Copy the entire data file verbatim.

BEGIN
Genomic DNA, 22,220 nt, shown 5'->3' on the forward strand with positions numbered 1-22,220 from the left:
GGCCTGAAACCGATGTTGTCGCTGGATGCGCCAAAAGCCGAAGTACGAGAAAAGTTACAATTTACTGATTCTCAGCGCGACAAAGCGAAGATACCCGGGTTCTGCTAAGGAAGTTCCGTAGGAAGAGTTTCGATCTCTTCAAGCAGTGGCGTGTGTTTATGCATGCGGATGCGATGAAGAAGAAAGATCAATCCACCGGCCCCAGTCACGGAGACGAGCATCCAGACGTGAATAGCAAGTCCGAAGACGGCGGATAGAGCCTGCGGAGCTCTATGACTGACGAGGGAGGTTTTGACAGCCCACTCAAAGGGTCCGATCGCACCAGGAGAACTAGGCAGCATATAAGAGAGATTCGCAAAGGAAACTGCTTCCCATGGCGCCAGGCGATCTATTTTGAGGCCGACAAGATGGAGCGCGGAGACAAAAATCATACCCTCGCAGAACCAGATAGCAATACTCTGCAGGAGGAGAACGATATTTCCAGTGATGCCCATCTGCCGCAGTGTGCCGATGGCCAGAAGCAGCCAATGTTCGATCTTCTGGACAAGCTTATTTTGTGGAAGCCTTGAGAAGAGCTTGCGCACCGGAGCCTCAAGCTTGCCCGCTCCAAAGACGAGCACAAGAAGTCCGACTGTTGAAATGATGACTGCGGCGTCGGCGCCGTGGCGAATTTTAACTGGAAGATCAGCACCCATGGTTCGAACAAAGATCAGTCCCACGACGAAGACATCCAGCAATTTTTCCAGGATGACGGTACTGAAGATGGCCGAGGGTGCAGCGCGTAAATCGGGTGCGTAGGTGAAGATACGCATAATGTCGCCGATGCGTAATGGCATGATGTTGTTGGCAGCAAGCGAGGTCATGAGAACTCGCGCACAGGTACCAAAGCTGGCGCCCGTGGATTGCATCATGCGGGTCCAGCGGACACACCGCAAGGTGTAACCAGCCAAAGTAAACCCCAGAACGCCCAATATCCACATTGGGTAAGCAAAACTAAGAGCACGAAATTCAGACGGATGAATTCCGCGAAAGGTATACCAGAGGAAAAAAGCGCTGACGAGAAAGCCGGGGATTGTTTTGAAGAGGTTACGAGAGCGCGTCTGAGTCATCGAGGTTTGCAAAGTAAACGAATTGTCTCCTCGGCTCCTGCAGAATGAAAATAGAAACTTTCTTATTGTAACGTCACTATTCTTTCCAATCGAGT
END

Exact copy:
Genomic DNA, 22,220 nt, shown 5'->3' on the forward strand with positions numbered 1-22,220 from the left:
GGCCTGAAACCGATGTTGTCGCTGGATGCGCCAAAAGCCGAAGTACGAGAAAAGTTACAATTTACTGATTCTCAGCGCGACAAAGCGAAGATACCCGGGTTCTGCTAAGGAAGTTCCGTAGGAAGAGTTTCGATCTCTTCAAGCAGTGGCGTGTGTTTATGCATGCGGATGCGATGAAGAAGAAAGATCAATCCACCGGCCCCAGTCACGGAGACGAGCATCCAGACGTGAATAGCAAGTCCGAAGACGGCGGATAGAGCCTGCGGAGCTCTATGACTGACGAGGGAGGTTTTGACAGCCCACTCAAAGGGTCCGATCGCACCAGGAGAACTAGGCAGCATATAAGAGAGATTCGCAAAGGAAACTGCTTCCCATGGCGCCAGGCGATCTATTTTGAGGCCGACAAGATGGAGCGCGGAGACAAAAATCATACCCTCGCAGAACCAGATAGCAATACTCTGCAGGAGGAGAACGATATTTCCAGTGATGCCCATCTGCCGCAGTGTGCCGATGGCCAGAAGCAGCCAATGTTCGATCTTCTGGACAAGCTTATTTTGTGGAAGCCTTGAGAAGAGCTTGCGCACCGGAGCCTCAAGCTTGCCCGCTCCAAAGACGAGCACAAGAAGTCCGACTGTTGAAATGATGACTGCGGCGTCGGCGCCGTGGCGAATTTTAACTGGAAGATCAGCACCCATGGTTCGAACAAAGATCAGTCCCACGACGAAGACATCCAGCAATTTTTCCAGGATGACGGTACTGAAGATGGCCGAGGGTGCAGCGCGTAAATCGGGTGCGTAGGTGAAGATACGCATAATGTCGCCGATGCGTAATGGCATGATGTTGTTGGCAGCAAGCGAGGTCATGAGAACTCGCGCACAGGTACCAAAGCTGGCGCCCGTGGATTGCATCATGCGGGTCCAGCGGACACACCGCAAGGTGTAACCAGCCAAAGTAAACCCCAGAACGCCCAATATCCACATTGGGTAAGCAAAACTAAGAGCACGAAATTCAGACGGATGAATTCCGCGAAAGGTATACCAGAGGAAAAAAGCGCTGACGAGAAAGCCGGGGATTGTTTTGAAGAGGTTACGAGAGCGCGTCTGAGTCATCGAGGTTTGCAAAGTAAACGAATTGTCTCCTCGGCTCCTGCAGAATGAAAATAGAAACTTTCTTATTGTAACGTCACTATTCTTTCCAATCGAGT